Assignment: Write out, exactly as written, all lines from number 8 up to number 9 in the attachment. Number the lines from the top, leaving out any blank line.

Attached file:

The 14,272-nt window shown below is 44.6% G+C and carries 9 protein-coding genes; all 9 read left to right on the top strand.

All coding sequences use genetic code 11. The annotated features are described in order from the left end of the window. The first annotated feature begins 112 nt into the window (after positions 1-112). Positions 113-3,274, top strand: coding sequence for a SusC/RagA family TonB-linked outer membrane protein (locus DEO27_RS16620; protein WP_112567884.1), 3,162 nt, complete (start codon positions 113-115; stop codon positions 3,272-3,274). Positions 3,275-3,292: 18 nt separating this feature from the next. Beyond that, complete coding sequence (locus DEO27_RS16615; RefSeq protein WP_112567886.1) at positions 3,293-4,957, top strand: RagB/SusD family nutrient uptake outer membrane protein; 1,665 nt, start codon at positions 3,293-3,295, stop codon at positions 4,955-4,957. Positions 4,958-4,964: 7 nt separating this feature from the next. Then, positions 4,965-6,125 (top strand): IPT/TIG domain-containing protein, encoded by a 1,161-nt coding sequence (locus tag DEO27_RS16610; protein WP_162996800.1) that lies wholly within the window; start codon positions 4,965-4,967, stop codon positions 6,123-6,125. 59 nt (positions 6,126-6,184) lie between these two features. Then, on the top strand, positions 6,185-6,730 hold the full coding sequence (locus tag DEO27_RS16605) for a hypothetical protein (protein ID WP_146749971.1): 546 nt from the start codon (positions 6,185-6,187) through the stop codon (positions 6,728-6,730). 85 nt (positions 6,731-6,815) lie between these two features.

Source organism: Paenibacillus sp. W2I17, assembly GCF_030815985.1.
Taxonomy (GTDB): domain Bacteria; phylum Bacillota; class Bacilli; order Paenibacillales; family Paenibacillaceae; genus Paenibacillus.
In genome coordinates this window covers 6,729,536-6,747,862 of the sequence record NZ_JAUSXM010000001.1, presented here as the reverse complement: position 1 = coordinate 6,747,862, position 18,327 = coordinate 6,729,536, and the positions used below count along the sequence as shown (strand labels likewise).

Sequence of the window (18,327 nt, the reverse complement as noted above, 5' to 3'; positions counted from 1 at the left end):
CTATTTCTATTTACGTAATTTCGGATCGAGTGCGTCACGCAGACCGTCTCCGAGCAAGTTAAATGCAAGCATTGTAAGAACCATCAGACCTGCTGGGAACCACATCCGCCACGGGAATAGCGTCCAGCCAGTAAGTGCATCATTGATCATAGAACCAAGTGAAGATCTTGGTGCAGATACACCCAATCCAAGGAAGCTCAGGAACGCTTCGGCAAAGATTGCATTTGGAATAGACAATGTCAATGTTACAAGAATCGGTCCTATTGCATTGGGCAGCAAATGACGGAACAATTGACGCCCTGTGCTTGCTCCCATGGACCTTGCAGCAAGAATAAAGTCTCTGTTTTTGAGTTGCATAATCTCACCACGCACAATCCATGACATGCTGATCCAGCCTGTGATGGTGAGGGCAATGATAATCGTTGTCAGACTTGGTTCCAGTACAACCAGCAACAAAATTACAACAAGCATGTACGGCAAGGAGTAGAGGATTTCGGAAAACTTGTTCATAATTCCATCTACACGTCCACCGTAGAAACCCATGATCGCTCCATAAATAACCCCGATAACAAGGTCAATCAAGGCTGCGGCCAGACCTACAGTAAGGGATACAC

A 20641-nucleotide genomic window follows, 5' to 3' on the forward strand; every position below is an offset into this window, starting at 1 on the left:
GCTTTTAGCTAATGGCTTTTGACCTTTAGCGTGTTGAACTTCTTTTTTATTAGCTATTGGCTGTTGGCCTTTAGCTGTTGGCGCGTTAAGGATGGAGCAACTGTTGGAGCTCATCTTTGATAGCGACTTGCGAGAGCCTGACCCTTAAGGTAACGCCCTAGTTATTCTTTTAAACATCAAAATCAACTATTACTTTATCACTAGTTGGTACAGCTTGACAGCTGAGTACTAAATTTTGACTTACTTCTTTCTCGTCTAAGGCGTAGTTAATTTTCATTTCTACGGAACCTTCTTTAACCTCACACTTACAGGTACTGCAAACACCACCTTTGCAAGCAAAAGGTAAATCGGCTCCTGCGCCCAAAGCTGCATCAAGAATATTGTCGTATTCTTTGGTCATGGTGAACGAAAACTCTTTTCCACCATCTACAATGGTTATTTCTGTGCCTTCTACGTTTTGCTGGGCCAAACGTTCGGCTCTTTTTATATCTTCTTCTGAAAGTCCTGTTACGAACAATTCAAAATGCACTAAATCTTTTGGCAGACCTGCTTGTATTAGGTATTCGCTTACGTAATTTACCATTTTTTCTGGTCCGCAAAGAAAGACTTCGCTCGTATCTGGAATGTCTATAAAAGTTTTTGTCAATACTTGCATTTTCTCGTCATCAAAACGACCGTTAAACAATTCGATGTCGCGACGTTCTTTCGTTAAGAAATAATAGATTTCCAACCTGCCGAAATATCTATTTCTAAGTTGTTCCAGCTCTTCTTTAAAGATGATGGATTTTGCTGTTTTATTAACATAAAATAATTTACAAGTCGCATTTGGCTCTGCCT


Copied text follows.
A 20641-nucleotide genomic window follows, 5' to 3' on the forward strand; every position below is an offset into this window, starting at 1 on the left:
GCTTTTAGCTAATGGCTTTTGACCTTTAGCGTGTTGAACTTCTTTTTTATTAGCTATTGGCTGTTGGCCTTTAGCTGTTGGCGCGTTAAGGATGGAGCAACTGTTGGAGCTCATCTTTGATAGCGACTTGCGAGAGCCTGACCCTTAAGGTAACGCCCTAGTTATTCTTTTAAACATCAAAATCAACTATTACTTTATCACTAGTTGGTACAGCTTGACAGCTGAGTACTAAATTTTGACTTACTTCTTTCTCGTCTAAGGCGTAGTTAATTTTCATTTCTACGGAACCTTCTTTAACCTCACACTTACAGGTACTGCAAACACCACCTTTGCAAGCAAAAGGTAAATCGGCTCCTGCGCCCAAAGCTGCATCAAGAATATTGTCGTATTCTTTGGTCATGGTGAACGAAAACTCTTTTCCACCATCTACAATGGTTATTTCTGTGCCTTCTACGTTTTGCTGGGCCAAACGTTCGGCTCTTTTTATATCTTCTTCTGAAAGTCCTGTTACGAACAATTCAAAATGCACTAAATCTTTTGGCAGACCTGCTTGTATTAGGTATTCGCTTACGTAATTTACCATTTTTTCTGGTCCGCAAAGAAAGACTTCGCTCGTATCTGGAATGTCTATAAAAGTTTTTGTCAATACTTGCATTTTCTCGTCATCAAAACGACCGTTAAACAATTCGATGTCGCGACGTTCTTTCGTTAAGAAATAATAGATTTCCAACCTGCCGAAATATCTATTTCTAAGTTGTTCCAGCTCTTCTTTAAAGATGATGGATTTTGCTGTTTTATTAACATAAAATAATTTACAAGTCGCATTTGGCTCTGCCT